Within the castle silver siege coins had already been produced in the name of King Charles I, with the motto Dum Spero Spiro (Whilst I breathe, I hope), struck by a somewhat competent engraver. He now produced a new set of dies in the name of Charles II, and with the motto 'Post Mortem Patris Pro Filio' (After the death of the father we are for the son).

The castle itself finally surrendered on 24 Mar 1649. The year 1649 is now how it is regarded, but as this was prior to 1752, the new year began on 25 Mar, hence the surrender was on the last day of 1648. Prompted by the government the townspeople petitioned for the demolition of the castle, and this was carried out with devastating thoroughness during the summer of 1649.

The siege coins struck at Pomfret may be grouped into two main divisions; the one issued during the reign of Charles I and the other posthumously. Silver coins issued during Charles I's reign were mainly 1/- pieces. Apparently, prior to his execution, some 2/- pieces were struck, but without any denomination marked, value can only be assigned by weight. During the latter part of Charles I's reign, the 1/- weight was 5.9gm and the 2/- weight was 11.3gm. There was also a gold coin struck during the siege.

Shillings struck prior to execution

Obverse: Crowned C R circumscribed by DVM : SPIRO : SPERO (While I breathe, I hope) in a beaded circle.
Reverse: View of Pontefract Castle gateway before it was slighted with OBS (obsidum) to the left and 1648 below in a beaded circle. Left picture has P C flanking central turret above and a hand holding a sword emerging from right tower. Right picture has P XII C down the side of the right tower.

Octagonal and round issues with the same design as the diamond piece pictured left above.

Shillings struck after execution

Charles I died on 30 Jan 1649, but the coins are dated 1648. Until 1752 the new year began on 25 Mar, hence the date of 1648 on coins struck in what would now be regarded as 1649.

Obverse: Crowned inscription in three lines HANC : DE/US : DEDIT/1648 (HANC DEUS DEDIT, God has given it), circumscribed by CAROL : II : D : G : MAG : B · F : ET : H : REX (Charles II, by the grace of God, king of Great Britain, France and Ireland), all within a beaded circle.
Reverse: View of Pontefract Castle gateway before it was slighted with OBS (obsidum) to the left and P C flanking standard above and a cannon protruding from right tower, circumscribed by POST : MORTEM : PATRIS : PRO : FILIO (After the death of the father for the son).

The motto of the town of Pontefract is POST MORTEM PATRIS PRO FILIO, adopted after the Restoration in the reign of Charles II.

Obverse: Crowned C R circumscribed by DVM : SPIRO : SPERO (While I breathe, I hope) in a beaded circle.
Reverse: View of Pontefract Castle gateway before it was slighted with OBS (obsidum) to the left and P C flanking central turret above and a cannon protruding from right tower, circumscribed by CAROLVS : SECVNDVS : 1648, all within a beaded circle.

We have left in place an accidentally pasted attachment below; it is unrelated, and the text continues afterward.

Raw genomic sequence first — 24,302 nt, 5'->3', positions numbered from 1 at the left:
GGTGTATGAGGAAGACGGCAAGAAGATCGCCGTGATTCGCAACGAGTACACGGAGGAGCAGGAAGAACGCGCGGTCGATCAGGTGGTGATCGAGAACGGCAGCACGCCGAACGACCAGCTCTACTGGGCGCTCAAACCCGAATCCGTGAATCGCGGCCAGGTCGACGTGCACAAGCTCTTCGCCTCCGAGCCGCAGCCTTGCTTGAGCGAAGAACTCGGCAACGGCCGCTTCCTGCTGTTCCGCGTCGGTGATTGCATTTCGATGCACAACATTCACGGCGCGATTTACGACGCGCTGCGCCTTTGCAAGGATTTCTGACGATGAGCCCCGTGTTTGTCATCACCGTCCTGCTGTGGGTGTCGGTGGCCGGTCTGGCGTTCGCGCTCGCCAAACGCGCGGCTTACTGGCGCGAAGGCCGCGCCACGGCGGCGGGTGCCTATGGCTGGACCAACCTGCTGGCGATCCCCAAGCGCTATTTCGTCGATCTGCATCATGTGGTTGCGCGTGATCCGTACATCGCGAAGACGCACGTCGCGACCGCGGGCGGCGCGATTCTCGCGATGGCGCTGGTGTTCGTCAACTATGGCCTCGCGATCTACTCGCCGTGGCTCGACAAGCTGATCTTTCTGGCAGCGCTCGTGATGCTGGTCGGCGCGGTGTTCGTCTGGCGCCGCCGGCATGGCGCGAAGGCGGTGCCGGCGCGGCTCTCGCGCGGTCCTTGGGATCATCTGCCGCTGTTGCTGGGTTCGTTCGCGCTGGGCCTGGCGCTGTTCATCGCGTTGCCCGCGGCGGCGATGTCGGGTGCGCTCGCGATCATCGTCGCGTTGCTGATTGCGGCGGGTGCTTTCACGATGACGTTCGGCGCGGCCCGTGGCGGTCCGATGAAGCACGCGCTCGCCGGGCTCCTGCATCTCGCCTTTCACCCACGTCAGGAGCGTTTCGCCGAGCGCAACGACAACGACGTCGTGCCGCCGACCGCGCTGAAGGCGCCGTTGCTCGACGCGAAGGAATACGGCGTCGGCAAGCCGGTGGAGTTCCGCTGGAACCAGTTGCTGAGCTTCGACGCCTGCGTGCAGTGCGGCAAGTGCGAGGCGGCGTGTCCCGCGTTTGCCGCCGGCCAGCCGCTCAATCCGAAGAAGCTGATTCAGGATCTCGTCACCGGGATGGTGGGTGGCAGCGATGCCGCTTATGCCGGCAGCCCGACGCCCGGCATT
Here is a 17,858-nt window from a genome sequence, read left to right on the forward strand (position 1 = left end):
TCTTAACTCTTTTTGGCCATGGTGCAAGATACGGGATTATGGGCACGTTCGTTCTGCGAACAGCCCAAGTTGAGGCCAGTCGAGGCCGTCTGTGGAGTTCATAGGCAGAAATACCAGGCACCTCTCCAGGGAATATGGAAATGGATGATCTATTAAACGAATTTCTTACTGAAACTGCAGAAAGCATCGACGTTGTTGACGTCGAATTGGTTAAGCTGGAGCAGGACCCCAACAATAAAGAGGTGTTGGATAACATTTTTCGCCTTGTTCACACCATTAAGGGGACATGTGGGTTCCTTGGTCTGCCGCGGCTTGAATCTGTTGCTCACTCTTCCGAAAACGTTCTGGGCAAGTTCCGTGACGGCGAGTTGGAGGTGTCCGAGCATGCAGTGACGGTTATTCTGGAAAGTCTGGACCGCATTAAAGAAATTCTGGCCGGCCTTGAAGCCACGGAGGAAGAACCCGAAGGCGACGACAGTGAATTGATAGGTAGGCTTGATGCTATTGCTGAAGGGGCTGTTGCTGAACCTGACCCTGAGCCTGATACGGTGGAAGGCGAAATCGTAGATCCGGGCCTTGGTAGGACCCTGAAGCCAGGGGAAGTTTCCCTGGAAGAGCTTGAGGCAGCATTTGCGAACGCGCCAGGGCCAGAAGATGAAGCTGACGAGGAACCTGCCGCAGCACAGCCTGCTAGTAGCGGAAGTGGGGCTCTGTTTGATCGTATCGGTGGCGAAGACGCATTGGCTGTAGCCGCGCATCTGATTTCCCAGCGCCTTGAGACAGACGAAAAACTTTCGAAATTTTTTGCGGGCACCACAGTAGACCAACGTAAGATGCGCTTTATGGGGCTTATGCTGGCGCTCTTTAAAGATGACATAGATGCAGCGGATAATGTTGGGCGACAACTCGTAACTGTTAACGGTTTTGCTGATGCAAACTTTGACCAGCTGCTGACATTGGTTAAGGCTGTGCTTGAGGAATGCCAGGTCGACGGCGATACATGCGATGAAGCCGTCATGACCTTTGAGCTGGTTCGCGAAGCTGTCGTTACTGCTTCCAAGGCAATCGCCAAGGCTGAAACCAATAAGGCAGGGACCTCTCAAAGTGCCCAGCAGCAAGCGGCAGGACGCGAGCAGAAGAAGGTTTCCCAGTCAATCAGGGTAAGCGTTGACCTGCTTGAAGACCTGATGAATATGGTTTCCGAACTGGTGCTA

Gold issue after execution

Same design as the previous shilling. The weight of a Charles I unite was 9.65gm. This coin weighed 4.7gm and was therefore probably intended to be a half unite.


A magnificent gallery of photos, well explained. Thank you, Deeman. You captured the chaotic klutziness on both sides that is so characteristic of war: the least clumsy party wins. This was seldom so well illustrated as in the second battle of Newbury, when prince Rupert did not occupy Clay Hill - though he had the time to do so - leaving the high ground to his enemy, who gratefully used it to set up its artillery there.

A similar series of obsidionals was produced in the Netherlands, during its war of independence. In this case, the besieged often held out, so the coins are somewhat less rare. Yet, directly after the siege, souvenir coins were made. It can be hard to distinguish originals and souvenirs and they are often catalogued together.

I this thread, there are two pieces I suspect of being contemporary souvenirs. One is the 2 shillings shown in reply #4. The design is so much better than that of the rest, this die sinker should have done all dies. The (engraved?) lettering is similarly much better than the punches on the other pieces. It looks like someone got a description without a picture of what the tokens looked like and made it for a curiosities collector.

The second candidate is the gold piece in reply #5. I think it is die identical with the coin right above it. In the circumstances of the surrender, it is quite possible that the die came into the hands of a Parliament officer, who had it used one more time on a gold flan to serve as a souvenir or that the jeweller who made the dies kept them until things had quieted down and produced them for a rich local. I could even imagine that the coin above it may also have been a souvenir, but I see no evidence of it.

An unidentified coin is a piece of metal. An identified coin is a piece of history.